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Black Forest ham (Schwarzwälder Schinken) may be referred to as such even if it is not sliced and packaged in the Black Forest. That was the verdict of the Bundesgerichtshof (BGH), Germany’s Federal Supreme Court (Az.: I ZB 72/19).
Geographical indications of origin can be protected in a similar manner to trademarks, something which can prove to be particularly important because of consumers associating a certain level of quality with a product’s geographical origin in some instances. We at the commercial law firm MTR Rechtsanwälte note, however, that it is disputed whether the protection afforded to a geographical indication of origin applies to all stages of production or the further processing of the product.
In the case of Black Forest ham, the BGH ruled in a recently published judgment from September 3, 2020 that it can be referred to as such even if it is not sliced and packaged in the Schwarzwald.
The case was part of a long-running legal dispute. The term “Schwarzwälder Schinken” has been protected since as early as 1997. In 2005, an association set up to protect the interests of Black Forest ham producers – the Schutzverband der Schwarzwälder Schinkenhersteller – wished to expand upon this protection in response to ham being increasingly sold in slices rather than in one piece. The association took the view that it should be a requirement to establish that the commercial slicing and packaging of the ham also took place in the Black Forest in order for someone to be able to use the protected term “Schwarzwälder Schinken”.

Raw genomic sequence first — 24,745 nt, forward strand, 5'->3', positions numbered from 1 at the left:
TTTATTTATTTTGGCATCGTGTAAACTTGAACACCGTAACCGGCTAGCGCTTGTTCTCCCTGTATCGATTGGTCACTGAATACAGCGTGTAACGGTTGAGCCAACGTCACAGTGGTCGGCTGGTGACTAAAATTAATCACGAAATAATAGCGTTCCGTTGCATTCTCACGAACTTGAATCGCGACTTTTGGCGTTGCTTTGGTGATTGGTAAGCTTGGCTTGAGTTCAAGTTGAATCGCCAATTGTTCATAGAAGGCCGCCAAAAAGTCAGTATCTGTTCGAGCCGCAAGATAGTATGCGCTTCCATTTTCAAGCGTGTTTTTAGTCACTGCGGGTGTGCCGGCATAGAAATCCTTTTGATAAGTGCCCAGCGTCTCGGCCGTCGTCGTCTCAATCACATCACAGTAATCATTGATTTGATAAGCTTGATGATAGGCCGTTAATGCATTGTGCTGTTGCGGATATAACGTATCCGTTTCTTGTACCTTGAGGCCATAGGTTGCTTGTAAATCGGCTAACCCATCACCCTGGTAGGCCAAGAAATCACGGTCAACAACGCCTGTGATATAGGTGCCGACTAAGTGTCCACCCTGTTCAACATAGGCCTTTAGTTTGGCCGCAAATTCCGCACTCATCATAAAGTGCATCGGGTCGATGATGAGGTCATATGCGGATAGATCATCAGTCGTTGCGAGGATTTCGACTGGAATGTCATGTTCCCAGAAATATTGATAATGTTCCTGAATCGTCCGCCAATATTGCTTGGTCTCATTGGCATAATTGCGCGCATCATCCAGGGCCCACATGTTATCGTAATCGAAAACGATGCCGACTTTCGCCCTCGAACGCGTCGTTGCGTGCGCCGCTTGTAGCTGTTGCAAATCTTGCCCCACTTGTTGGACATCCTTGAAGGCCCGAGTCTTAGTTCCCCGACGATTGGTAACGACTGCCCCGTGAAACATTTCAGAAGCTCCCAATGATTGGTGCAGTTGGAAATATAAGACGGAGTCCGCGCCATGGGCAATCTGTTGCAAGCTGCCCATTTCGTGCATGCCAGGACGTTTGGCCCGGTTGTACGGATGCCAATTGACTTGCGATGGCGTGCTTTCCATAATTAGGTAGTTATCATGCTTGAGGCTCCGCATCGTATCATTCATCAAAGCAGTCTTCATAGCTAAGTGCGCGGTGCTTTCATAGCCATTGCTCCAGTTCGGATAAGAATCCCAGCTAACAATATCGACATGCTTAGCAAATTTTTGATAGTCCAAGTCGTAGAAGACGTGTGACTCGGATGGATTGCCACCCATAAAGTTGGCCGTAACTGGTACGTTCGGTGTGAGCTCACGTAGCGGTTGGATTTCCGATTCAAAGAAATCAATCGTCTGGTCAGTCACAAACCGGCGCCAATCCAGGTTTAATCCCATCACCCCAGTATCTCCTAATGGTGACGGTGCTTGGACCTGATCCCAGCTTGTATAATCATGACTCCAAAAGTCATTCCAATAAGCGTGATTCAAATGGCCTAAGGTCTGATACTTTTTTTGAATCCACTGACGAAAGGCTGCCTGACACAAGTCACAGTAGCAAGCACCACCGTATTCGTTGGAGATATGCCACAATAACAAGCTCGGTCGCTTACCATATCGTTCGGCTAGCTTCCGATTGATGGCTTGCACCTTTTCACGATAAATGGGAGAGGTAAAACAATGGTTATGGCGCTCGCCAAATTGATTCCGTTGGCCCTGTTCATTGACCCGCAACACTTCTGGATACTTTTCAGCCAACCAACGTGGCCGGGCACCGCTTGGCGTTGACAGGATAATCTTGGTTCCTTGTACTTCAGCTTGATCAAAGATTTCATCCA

The European Court of Justice had already expressed its concerns on the matter, opining that while a ban on further processing outside the relevant geographical area can be justified, it needs to be a necessary and proportionate measure in order to maintain the quality of the product or guarantee its origin. The court noted, however, that the decision whether or not to allow Black Forest ham to be further processed outside of the Black Forest needs to be taken by German courts.
The Bundespatentgericht – Germany’s Federal Patent Court – subsequently ruled that Black Forest ham does not need to be sliced in the Black Forest, with this decision having since been upheld by the Bundesgerichtshof.
The BGH held that expanding the protection of the geographical indication of origin was necessary neither on grounds of quality assurance nor ensuring the effectiveness of inspections, noting that checks examining whether ham slices are no more than 1.3 millimeters thick and whether the cutting equipment is being properly cleaned can also be conducted outside the Black Forest, as this does not require product-specific know-how.
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